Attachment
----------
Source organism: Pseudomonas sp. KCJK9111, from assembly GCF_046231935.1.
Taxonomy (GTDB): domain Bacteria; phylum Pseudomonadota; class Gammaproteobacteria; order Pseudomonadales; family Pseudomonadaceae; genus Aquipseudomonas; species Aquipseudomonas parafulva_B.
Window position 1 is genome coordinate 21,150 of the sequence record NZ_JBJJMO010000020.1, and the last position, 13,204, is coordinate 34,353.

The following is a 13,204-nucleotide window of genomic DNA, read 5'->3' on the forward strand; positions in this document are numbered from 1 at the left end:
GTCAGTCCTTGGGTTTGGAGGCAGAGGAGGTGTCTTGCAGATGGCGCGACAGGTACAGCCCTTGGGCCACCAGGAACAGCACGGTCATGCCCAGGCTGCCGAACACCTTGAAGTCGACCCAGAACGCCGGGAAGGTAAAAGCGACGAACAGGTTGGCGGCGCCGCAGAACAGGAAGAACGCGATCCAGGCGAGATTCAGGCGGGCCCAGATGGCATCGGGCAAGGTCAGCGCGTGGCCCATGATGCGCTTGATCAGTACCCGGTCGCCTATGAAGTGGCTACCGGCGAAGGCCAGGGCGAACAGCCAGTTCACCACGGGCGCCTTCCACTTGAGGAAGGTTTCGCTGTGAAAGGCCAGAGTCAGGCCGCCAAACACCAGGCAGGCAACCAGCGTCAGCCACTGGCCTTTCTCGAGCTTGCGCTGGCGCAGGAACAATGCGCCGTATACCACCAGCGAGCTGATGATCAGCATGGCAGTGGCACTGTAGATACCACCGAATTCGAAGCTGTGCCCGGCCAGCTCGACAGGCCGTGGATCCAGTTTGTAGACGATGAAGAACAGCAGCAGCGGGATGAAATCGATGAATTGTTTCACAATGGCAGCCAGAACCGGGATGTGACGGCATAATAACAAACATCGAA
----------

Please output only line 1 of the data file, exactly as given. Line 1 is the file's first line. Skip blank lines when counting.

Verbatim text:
Source organism: Pseudomonas sp. KCJK9111, from assembly GCF_046231935.1.